If you have made or are about to make an international money transfer either through your bank or with a payment specialist like Fexco Corporate Payments, you will probably be familiar with terms like SWIFT code, BIC code and IBAN number. These terms represent essential components in the transfer of funds between financial institutions – but what are they and when should they be used?
This article will answer these questions and discuss related terms used in the transfer of funds domestically and internationally.
Following the implementation of SEPA in February 2014 an International Bank Account Number (IBAN) and a Bank Identifier Code (BIC) are now required in order to make and receive euro electronic payments. They replace the National Sort Code (NSC) and account number as the main payment identifiers when making SEPA payments, either by direct credit or direct debit.
SWIFT / Business Identifier Code (BIC)
The SWIFT Code is a standard format for Business Identifier Codes (BIC) and it is used to uniquely identify banks and financial institutions globally. BIC is the International Standard ISO 9362:2014 and is used for addressing messages, routing business transactions and identifying business parties.
A BIC Code (Business Identifier Code) is also commonly referred to as a SWIFT Code, SWIFT ID, SWIFT-BIC or SWIFT address. The latter is popular amongst importers and exporters and is an informal usage of the more popular BIC code as used by the financial services industry.
SWIFT (Society for Worldwide Interbank Financial Telecommunication), in its role as ISO registration authority, issues BICs to financial and non-financial institutions, which is why the terms SWIFT and BIC are often used interchangeably.
How is a SWIFT / BIC code structured?
When making a domestic or international payment, you may be asked to supply a BIC code to identify the financial institution where the account of the beneficiary resides. The BIC code is easily identifiable as it is made up of 8 or 11 characters broken down as such:
• Bank code (A-Z) : 4 letter code.
• Country code (A-Z) : 2 letter code.
• Location Code (0-9 or A-Z) : 2 digit code – either letters or numbers.
• Branch Code (0-9 or A-Z) : optional 3 digit code – either letters or numbers*.
*’XXX’ at the end of the SWIFT / BIC code represents a head office.
In the example above, the BIC code is given for Deutsche Bank AG in Hamburg, Germany. There is no difference between an 8-character BIC (DEUTDEHH) and a BIC11 ending with XXX (DEUTDEHHXXX). Many payment systems will automatically add the XXX when the BIC is being inserted in an international payment sent over the SWIFT network. Where numbers or letters replace the XXX in a BIC11, the payment will be routed to a specific branch.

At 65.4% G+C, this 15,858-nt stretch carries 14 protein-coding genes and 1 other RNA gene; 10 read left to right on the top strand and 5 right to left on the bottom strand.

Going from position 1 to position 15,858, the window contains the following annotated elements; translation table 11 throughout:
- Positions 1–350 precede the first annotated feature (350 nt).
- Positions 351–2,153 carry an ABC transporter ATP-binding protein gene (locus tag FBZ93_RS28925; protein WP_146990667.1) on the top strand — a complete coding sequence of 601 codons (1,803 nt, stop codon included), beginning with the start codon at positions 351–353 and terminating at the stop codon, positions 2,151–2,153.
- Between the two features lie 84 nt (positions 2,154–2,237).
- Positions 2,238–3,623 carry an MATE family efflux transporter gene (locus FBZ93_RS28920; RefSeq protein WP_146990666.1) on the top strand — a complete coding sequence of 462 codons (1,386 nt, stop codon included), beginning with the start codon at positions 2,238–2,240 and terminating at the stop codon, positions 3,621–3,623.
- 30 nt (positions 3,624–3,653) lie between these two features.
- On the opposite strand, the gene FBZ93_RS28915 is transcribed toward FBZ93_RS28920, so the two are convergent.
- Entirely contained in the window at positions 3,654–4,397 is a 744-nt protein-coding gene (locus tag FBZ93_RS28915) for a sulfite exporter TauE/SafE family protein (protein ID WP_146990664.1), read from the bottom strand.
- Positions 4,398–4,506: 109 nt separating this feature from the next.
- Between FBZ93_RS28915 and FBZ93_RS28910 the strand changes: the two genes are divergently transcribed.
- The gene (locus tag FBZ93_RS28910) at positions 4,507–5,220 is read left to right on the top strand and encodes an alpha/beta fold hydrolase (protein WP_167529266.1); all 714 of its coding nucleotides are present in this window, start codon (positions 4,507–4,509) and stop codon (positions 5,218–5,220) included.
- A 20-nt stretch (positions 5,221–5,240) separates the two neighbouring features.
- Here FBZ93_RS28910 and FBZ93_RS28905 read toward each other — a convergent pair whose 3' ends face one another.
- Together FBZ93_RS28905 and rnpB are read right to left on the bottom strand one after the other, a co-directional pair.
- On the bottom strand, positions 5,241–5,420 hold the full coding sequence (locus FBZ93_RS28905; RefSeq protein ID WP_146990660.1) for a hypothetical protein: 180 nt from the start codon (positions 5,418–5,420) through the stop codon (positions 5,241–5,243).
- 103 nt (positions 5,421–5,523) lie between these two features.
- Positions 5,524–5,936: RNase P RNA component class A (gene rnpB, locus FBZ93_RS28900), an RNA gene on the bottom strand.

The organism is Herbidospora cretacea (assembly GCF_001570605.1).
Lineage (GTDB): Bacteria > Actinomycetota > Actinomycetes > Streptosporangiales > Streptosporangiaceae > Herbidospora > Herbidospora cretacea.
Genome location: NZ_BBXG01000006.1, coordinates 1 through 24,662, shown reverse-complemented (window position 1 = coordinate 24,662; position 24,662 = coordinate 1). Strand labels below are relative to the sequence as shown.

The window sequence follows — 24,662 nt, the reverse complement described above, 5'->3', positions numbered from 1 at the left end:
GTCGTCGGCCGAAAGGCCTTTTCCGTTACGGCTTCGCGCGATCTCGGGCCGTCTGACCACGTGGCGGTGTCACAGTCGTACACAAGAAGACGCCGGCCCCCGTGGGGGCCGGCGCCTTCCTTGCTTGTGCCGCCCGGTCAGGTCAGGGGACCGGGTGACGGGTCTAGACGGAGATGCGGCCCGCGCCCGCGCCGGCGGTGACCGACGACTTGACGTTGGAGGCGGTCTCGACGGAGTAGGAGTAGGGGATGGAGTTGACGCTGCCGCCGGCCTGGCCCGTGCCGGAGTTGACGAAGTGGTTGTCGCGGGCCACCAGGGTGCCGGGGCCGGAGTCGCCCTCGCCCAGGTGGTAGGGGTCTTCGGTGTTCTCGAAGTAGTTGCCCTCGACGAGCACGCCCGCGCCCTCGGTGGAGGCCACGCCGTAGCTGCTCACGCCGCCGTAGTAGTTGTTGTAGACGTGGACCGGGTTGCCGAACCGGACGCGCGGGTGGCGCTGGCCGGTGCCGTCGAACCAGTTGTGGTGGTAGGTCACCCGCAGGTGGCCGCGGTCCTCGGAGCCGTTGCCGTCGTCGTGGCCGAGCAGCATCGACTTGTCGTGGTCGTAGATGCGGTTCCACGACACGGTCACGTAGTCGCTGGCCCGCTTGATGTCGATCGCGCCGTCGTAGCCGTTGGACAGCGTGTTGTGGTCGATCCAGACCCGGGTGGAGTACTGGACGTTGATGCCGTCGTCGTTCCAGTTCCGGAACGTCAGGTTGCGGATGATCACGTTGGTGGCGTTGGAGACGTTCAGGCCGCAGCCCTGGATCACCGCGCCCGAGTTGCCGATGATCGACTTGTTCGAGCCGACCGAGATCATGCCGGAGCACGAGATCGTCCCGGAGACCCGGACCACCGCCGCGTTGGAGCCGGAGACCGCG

I am receiving a payment / setting up a direct debit – where can I find my SWIFT / BIC Code?
You will find your BIC code on your bank statement (usually top or bottom right), on your internet or mobile banking transaction pages or alternatively call your local branch to request it. Photo ID is usually required.
International Bank Account Number (IBAN)
An IBAN is an international bank account identifier used to uniquely identify the account of a customer at a financial institution. It must be noted that the IBAN is not a new account number but simply a new format for an existing account number.
It is an internationally agreed system of identifying international bank accounts to better facilitate the communication and processing of cross-border transactions. It is the only permissible account identifier for SEPA payments.
ISO has designated SWIFT to act as the registration authority for national IBAN formats and the ISO 13616 standard specifies the structure of an ISO-compliant national IBAN format.
An IBAN consists of up to 34 alphanumeric characters broken down as such:
• Country Code (A-Z) : 2 letter code.
• Control Code (0-9) : 2 number code.
• Remaining: up to 30 letters and numbers which outline the domestic bank and account number
In the above example, this German IBAN has the country code DE. The following digits (41) are the check digits and validate the routing destination and account number combination in this IBAN. The BBAN is 500105170123456789 where the bank identifier is 50010517 and the account number is 0123456789.
It is important to note that there are no spaces in an IBAN when transmitted electronically. When printed it is expressed in groups of four characters separated by a single space, the last group being of variable length. Each country has different fixed lengths so make sure that the IBAN you have been given matches the country in which the beneficiary account resides.
Check out these IBAN formats by country as a guide when making an overseas payment to your particular destination.
I am receiving a payment / setting up a direct debit – where can I find my IBAN?
You can access your IBAN from an existing bank account statement, via an online banking platform or simply call your branch with a photo ID.
What if my beneficiary is based in a non-IBAN country?
Many countries continue to use their own standard identifiers for domestic and international payment processing; Routing/ABA number (USA), Bank State Branch (BSB) number (Australia), and National Clearing Code (New Zealand) are just some examples of codes used in conjunction with account numbers to process payments in non-IBAN countries.
BIC codes together with an account number may also be sufficient. It is best to contact your payment service provider or bank for advice if you are unsure about formatting beneficiary bank details. Inputting the incorrect detail can lead to lengthy delays and incur high costs.
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